A Wilson-like settlement on abortion in America would be unsatisfying to many. But it would have the virtue of being sustained by consensus, not imposed by fiat.
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The needless death of Savita Halappanavar last year, after a Catholic hospital refused to terminate her doomed pregnancy, drew a worldwide outpouring of fury against the religious dogmatism that killed her.
But as I wrote at the time, Savita’s story was only the tip of the iceberg. What happened to her wasn’t a fluke or an aberration: it was and is the official policy of the church that if a pregnant woman’s life can be saved by abortion, it’s better to let two die than to save one.
It’s only by a stroke of good fortune that we haven’t had any Savitas in the U.S. (that I’m aware of, at least). It’s certainly no thanks to the church hierarchy. And that makes it especially ominous that the Catholic hospital system is quietly expanding its reach across the U.S., merging with or gobbling up many of its secular counterparts:
“We are starting to see what was rare in the past,” said Lisa Goldstein, who follows nonprofit hospitals for Moody’s Investors Service and predicts more such partnerships… About one-sixth of all patients were admitted to a Catholic hospital in 2010. In many smaller communities, the only hospital within miles is Catholic. (source)
This is still going on today, as Americans United reported in a blog post from last month about Catholic entities seeking to take over public medical institutions in Texas and Kentucky. And when the church takes over, they’re not reluctant to throw their weight around: Irin Carmon reports on Salon that an astonishing 52% of OB-GYNs at Catholic hospitals have reported clashing with church-run ethics committees over the proper treatment of women with complications from pregnancy.
This is bad for men too, since it cuts off their access to procedures like sterilization that these hospitals no longer provide. But as always, the burden of religious oppression falls most heavily on women, since it’s only women who are denied access to literally lifesaving medical care by Catholic dogma (not to mention access to emergency contraception if they’re raped).
I regard this as a more serious problem than most other manifestations of the anti-choice movement. The noisy protesters who cluster outside reproductive health clinics can frighten and harass, but they can’t actually, legally, prevent anyone from getting an abortion there or otherwise making use of the clinic’s services. On the other hand, buying up hospitals does make it possible for religious zealots to cut off women’s access to legal, essential medical care.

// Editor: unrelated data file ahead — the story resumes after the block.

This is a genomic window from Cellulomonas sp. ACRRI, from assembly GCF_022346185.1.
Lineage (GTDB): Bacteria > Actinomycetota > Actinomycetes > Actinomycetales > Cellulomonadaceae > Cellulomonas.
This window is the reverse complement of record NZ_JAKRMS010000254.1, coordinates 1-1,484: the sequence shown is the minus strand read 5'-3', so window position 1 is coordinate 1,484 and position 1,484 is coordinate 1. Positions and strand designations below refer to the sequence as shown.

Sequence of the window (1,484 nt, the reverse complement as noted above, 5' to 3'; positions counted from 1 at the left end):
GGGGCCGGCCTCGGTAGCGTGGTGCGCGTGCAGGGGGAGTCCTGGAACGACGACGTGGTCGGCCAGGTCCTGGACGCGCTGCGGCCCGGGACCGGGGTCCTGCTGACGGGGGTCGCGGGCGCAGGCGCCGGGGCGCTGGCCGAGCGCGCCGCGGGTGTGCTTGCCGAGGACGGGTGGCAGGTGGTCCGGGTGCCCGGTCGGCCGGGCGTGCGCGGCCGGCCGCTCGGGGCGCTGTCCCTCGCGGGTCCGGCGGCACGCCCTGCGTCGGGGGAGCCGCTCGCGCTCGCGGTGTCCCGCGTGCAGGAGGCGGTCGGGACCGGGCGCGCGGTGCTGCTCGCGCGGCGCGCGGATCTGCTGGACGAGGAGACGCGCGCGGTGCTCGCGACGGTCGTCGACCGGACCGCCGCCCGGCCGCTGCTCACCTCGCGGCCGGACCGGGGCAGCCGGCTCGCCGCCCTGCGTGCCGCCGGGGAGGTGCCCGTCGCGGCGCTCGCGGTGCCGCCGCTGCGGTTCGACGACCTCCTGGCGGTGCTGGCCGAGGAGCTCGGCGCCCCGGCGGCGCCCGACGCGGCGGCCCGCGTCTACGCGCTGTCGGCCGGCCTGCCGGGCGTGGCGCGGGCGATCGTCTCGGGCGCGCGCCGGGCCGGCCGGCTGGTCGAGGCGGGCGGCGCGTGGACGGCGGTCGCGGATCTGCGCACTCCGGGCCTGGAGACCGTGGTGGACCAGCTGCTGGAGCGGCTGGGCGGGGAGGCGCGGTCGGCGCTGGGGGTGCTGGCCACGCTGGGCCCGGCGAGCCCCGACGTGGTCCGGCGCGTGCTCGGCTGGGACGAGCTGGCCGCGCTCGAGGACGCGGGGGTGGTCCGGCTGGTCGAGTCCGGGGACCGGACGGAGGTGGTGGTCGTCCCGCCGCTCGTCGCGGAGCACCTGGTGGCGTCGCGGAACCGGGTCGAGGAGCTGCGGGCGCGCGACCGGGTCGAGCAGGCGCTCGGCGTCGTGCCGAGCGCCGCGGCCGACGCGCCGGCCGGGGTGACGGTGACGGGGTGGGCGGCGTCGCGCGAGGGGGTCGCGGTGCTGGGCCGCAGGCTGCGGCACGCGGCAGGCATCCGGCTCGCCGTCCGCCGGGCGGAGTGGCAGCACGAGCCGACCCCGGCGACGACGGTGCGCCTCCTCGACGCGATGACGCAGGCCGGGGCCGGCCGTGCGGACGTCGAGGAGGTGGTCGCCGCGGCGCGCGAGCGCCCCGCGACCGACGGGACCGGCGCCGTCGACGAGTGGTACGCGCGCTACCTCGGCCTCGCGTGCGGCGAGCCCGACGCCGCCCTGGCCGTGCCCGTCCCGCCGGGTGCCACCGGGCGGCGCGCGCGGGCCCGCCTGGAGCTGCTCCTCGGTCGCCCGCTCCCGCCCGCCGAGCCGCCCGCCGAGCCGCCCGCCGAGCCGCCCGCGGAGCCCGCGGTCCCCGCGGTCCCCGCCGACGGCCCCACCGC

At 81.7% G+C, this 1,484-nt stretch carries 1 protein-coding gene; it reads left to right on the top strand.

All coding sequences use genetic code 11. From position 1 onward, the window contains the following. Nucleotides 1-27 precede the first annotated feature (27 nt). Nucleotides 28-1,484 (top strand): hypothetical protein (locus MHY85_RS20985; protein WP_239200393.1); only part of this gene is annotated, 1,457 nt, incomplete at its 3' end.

There’s only one solution to this, and it has to be a legal one. Just as businesses that serve the public can’t discriminate by religion in whom they hire or whom they serve, so too should hospitals be forbidden to pick and choose which procedures they’ll offer or which medicines they’ll dispense based on the decrees of a religious authority.
We wouldn’t tolerate a Jehovah’s Witness-run hospital that forbade blood transfusions, even for people rushed into the emergency room dying of blood loss. We wouldn’t tolerate a Muslim-run hospital where doctors and nurses refused to wash their hands based on their interpretation of Islamic modesty laws. We wouldn’t tolerate an evangelical Christian-run hospital that turned gay people away at the door. Just the same way, we should refuse to tolerate a Catholic-run hospital where the imperial decrees of a bishop mean that a woman dying of sepsis or eclampsia can’t get a life-saving abortion as long as there’s any detectable fetal heartbeat.
It doesn’t matter exactly how we implement this – the “hospital within a hospital” created in one case in Austin seems like a reasonable compromise. But this is something we have to insist on. Religious individuals can decide what care they want for themselves based on their beliefs. But in a secular nation like America, it should be absolutely illegal for a religious authority to turn any part of the public square into a private fiefdom and exercise power over the lives of people who haven’t voluntarily agreed to abide by those rules.